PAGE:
High water expected to have some impacts on migratory fish

The flood-swollen Okanogan River at Shellrock Point on May 11.

Photo by Al Camp
The flood-swollen Okanogan River at Shellrock Point on May 11.

— High water flows in the Okanogan River system are expected to impact migratory fish, but it’s not yet clear how much.

State Department of Fish and Wildlife infrastructure at the Similkameen and Omak hatcheries are operating as intended, said Ryan Fortier, District 6 fisheries biologist.

The Omak Hatchery, on Jasmine Street, is fairly far from the river and is not likely to be threatened, he said. The Similkameen Hatchery is being monitored, but there is not an immediate concern to the facility.

High flows of the Okanagan River in British Columbia are likely to scour sockeye redds dramatically before the juveniles fully mature and depart the gravel, Fortier said.

“It is anticipated to result in very high mortality of the natural spawning populations,” he said. “We will not be able to fully understand the full magnitude until the juveniles return as adults in a few years.”

Steelhead have been known to suffer reduced spawning success in their traditional spawning locations as water dynamics reduce survival through scouring flows. However, it has been shown that steelhead move from their traditional spawning locations at higher proportions to seek out water conditions that are preferred, he said.

“This can result in steelhead moving to smaller tributaries - currently flowing like bigger tributaries - (where) we do not traditionally see them,” he said.

Summer Chinook juvenile survival is not completely clear.

“The redds are dug deeper than sockeye redds, which provides more protection,” he said. “They are also located in traditionally less depositional areas of the stream, which can reduce smothering. The timing of exit from the redds by the juveniles is occurring currently so one cannot tell if this flooding provides a benefit or hindrance to overall survival for the species.”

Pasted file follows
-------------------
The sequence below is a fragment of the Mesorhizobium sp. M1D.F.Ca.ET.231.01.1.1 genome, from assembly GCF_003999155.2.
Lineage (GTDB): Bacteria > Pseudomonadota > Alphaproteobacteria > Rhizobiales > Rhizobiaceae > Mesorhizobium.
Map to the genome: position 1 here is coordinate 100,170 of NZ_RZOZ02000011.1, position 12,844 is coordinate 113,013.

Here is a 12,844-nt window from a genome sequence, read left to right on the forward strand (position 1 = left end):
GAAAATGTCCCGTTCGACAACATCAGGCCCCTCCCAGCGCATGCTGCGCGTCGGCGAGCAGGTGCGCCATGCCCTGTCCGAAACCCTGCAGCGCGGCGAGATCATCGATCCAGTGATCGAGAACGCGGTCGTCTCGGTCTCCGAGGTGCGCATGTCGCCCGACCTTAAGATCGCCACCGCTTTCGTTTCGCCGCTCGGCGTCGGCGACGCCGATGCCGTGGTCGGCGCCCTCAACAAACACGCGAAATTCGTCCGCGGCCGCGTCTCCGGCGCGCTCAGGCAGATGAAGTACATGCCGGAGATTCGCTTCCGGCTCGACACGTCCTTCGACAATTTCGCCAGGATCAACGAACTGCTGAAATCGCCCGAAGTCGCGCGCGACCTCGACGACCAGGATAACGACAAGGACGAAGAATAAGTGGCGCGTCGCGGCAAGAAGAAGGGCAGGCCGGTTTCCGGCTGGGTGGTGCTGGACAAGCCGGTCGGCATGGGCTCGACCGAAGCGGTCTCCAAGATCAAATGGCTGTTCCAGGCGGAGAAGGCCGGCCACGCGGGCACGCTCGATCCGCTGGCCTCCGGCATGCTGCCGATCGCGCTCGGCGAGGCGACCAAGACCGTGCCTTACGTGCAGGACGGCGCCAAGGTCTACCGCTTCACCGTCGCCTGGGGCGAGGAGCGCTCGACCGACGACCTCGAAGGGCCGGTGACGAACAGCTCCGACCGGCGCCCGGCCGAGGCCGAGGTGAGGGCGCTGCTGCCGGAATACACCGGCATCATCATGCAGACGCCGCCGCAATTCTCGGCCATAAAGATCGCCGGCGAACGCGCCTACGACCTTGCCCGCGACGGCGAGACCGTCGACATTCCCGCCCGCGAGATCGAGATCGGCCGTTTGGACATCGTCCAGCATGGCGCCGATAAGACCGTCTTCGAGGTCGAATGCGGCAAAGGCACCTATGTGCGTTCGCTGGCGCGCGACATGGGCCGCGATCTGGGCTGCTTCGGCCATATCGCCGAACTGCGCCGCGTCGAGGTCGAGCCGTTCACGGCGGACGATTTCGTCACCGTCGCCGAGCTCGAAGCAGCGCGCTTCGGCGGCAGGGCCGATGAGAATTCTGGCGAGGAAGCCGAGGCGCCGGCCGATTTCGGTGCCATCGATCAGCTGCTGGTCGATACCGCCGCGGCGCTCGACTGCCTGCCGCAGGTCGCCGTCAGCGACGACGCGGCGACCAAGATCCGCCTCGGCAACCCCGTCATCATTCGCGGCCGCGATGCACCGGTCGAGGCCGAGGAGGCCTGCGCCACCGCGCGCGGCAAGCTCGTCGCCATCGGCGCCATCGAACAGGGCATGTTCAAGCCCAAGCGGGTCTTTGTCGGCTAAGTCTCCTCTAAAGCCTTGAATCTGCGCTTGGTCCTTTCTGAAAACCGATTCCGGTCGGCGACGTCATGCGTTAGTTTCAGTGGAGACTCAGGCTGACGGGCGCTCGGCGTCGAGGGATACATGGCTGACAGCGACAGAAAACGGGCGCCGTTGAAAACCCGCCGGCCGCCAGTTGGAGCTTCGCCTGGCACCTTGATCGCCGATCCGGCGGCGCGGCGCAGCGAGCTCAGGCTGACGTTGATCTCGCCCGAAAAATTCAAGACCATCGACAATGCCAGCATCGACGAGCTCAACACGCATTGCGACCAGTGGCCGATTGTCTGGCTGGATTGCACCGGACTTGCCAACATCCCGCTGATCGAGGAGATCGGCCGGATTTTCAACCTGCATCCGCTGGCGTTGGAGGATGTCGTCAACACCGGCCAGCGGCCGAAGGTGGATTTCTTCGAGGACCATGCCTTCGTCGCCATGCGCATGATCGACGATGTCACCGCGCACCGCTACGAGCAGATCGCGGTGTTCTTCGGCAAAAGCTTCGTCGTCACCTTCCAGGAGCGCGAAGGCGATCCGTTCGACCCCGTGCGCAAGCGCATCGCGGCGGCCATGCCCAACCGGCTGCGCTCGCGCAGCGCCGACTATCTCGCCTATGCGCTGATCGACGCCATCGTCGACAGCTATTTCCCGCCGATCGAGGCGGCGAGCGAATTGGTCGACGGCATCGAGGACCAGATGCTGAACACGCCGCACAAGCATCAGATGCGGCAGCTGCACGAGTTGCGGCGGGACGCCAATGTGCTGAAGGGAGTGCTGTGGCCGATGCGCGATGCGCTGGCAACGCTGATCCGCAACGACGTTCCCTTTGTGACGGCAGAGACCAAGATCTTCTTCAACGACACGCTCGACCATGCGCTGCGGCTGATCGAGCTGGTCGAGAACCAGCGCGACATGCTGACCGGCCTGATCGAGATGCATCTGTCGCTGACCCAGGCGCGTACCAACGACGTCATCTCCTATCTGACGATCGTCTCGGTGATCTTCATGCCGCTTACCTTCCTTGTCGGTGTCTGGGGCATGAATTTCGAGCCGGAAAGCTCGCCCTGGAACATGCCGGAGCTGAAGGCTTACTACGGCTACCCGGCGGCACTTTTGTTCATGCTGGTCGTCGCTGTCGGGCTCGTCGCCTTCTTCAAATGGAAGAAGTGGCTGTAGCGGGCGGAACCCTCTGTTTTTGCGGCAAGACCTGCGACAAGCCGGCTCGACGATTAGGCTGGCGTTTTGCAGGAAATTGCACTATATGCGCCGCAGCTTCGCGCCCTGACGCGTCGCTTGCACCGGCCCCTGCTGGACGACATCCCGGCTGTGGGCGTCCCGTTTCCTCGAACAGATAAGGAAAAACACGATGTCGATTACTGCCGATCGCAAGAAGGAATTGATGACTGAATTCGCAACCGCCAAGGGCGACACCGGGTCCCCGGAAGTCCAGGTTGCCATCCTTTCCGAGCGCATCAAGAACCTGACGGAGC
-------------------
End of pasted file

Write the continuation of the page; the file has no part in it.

Water flows on the Similkameen River are not high enough to permit passage of anadromous fish past Enloe Dam, though there is no limitation to passage above Coyote Falls (Similkameen Falls), he said.

“In general, much of the fate for anadromous species is determined by the hydropower systems (migration) and ocean survival,” Fortier said. “We can do our best to create as many juveniles as possible here in the breeding areas, but if they encounter the same survival situations that have been driving them toward extinction, then the benefits are dramatically watered down.”

Resident fish should do fairly well, as they have adapted to these conditions historically and are not suffering the same life history pressures as the anadromous species from their migration - hydropower dams, he said.

“ I suspect they may flood up into the flood plains to avoid high water and take advantage of new food sources, but they should follow the same flows down into the historic channels as it recedes,” he said. “In general, too much water is less of an issue for fish than not enough.”


Use the comment form below to begin a discussion about this content.

Sign in to comment